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Changes in fitness, body mass index and obesity in 9–10 year olds

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Abstract:

Abstract Background: 

The prevalence of obesity in children has increased substantially in recent years and, paediatric obesity and poor fitness are risk factors for disease. The present study aimed to assess changes in body mass index (BMI), the prevalence of obesity and changes in aerobic endurance over time in 9–10-year-old schoolchildren. Methods: 

Participants were recruited by the SportsLinx project from primary schools across Liverpool. Height and weight data were used to calculate BMI. The prevalence of obesity and overweight were estimated using age- and sex-specific cut-off points. Performance on the 20-m multi-stage shuttle runs test (20 mMST) was used as a marker of aerobic endurance. Data were available for 13 418 (6572 boys, 6846 girls) 9–10-year-old children. Analysis of covariance was completed to assess year-on-year changes in BMI controlling for deprivation (IMD) and 20 mMST performance, and 20 mMST performance controlling for IMD and BMI. Results: 

No significant changes in BMI from baseline were observed (P > 0.05). Obesity prevalence reduced in girls (2005 = 10.3%, 2008 = 8.52% in 2008). The data for boys showed no reductions in prevalence (2005 = 6.77%, 2008 = 7.87%). The most recent cohort for boys and two most recent cohorts for girls had lower levels of aerobic endurance than baseline (2004–2005) (P ≤ 0.01). Conclusions:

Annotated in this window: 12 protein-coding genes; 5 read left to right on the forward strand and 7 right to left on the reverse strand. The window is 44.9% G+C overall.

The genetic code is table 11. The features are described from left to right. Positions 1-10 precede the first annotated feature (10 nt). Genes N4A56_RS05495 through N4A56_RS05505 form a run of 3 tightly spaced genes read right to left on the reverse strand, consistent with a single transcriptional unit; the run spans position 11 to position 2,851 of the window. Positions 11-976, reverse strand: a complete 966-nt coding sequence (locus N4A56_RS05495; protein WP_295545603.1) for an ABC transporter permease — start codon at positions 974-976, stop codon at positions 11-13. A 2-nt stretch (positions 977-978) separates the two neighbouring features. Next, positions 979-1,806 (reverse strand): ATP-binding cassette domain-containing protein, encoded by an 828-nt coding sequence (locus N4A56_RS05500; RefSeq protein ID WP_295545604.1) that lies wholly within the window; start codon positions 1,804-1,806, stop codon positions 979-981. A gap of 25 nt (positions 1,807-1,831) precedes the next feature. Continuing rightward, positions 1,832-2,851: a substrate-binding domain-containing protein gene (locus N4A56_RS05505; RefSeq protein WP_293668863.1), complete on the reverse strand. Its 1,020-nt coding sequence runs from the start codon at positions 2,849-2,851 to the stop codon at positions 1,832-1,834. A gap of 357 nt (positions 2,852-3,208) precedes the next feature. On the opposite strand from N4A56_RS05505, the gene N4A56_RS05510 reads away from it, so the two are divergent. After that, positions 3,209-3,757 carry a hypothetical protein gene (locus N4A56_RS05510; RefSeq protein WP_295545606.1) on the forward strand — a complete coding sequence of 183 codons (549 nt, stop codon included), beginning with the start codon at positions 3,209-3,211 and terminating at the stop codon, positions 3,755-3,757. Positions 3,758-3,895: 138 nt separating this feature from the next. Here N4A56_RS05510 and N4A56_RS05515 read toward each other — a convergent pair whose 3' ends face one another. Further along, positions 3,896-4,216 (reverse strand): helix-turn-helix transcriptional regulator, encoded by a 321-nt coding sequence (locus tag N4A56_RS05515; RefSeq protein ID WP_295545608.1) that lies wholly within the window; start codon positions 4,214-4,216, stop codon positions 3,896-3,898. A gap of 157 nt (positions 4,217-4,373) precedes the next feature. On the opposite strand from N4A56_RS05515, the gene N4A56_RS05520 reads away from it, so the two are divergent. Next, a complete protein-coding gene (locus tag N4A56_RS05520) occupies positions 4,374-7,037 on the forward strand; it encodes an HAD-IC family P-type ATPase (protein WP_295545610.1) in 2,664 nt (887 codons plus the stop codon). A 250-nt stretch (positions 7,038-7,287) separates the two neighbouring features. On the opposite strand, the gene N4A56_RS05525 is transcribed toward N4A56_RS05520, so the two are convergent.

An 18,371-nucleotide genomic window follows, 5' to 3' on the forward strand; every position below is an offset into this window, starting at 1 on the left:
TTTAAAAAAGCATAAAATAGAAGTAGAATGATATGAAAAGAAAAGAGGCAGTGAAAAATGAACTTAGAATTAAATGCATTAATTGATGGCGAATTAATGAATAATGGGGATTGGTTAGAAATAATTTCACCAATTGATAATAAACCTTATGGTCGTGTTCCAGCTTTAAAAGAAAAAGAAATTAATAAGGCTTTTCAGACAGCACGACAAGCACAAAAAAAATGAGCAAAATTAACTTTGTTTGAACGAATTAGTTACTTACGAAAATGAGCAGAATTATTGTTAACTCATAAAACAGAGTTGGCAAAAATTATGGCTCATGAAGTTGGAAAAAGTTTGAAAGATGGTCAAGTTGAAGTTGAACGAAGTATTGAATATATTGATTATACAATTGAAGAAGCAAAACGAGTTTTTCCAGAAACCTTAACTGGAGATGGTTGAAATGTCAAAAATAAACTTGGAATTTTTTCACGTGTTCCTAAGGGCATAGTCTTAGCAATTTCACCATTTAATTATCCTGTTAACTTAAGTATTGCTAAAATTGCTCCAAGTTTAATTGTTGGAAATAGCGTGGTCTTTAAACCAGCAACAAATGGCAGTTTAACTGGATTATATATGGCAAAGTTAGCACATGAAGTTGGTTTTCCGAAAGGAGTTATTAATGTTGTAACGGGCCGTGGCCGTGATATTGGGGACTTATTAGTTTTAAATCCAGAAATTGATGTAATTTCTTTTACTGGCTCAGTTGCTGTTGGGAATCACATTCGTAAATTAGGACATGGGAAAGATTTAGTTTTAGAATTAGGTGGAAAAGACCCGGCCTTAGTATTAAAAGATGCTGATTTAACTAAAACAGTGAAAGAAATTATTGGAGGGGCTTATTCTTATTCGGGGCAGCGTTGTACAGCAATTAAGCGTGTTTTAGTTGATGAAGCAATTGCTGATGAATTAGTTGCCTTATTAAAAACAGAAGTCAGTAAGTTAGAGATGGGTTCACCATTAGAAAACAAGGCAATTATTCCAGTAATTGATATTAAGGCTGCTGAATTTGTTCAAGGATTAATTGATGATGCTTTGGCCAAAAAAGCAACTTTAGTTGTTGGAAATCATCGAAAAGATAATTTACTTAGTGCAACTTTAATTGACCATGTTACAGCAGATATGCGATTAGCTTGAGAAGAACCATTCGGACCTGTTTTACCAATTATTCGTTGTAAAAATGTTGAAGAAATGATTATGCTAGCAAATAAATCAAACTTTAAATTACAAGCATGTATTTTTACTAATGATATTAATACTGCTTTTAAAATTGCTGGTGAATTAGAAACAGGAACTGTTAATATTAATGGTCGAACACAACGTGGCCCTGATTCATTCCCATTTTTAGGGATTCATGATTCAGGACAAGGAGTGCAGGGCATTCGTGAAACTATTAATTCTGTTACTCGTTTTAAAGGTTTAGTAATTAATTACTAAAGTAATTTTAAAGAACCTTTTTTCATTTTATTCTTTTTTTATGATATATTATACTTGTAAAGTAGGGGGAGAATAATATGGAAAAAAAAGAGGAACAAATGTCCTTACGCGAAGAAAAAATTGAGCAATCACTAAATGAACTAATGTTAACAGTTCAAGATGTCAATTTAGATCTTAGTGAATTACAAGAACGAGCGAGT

The data suggest a plateau in the yearly increases in BMI in 9–10 year olds independent of deprivation and fitness and a declining prevalence of obesity in girls. Levels of aerobic endurance have declined independent of BMI and deprivation. The current obesity interventions in place appear to be having some impact on BMI, but further investment is urged to promote fitness in children.

Keywords: BMI; aerobic endurance; cardiorespiratory fitness; deprivation; paediatric obesity

Document Type: Research Article

DOI: http://dx.doi.org/10.1111/j.1365-277X.2009.01025.x

Affiliations: Research into Exercise, Activity and Children’s Health Group, Research Institute for Sport and Exercise Sciences. Liverpool John Moores University, Liverpool L3 2ET, UK

Publication date: June 1, 2010

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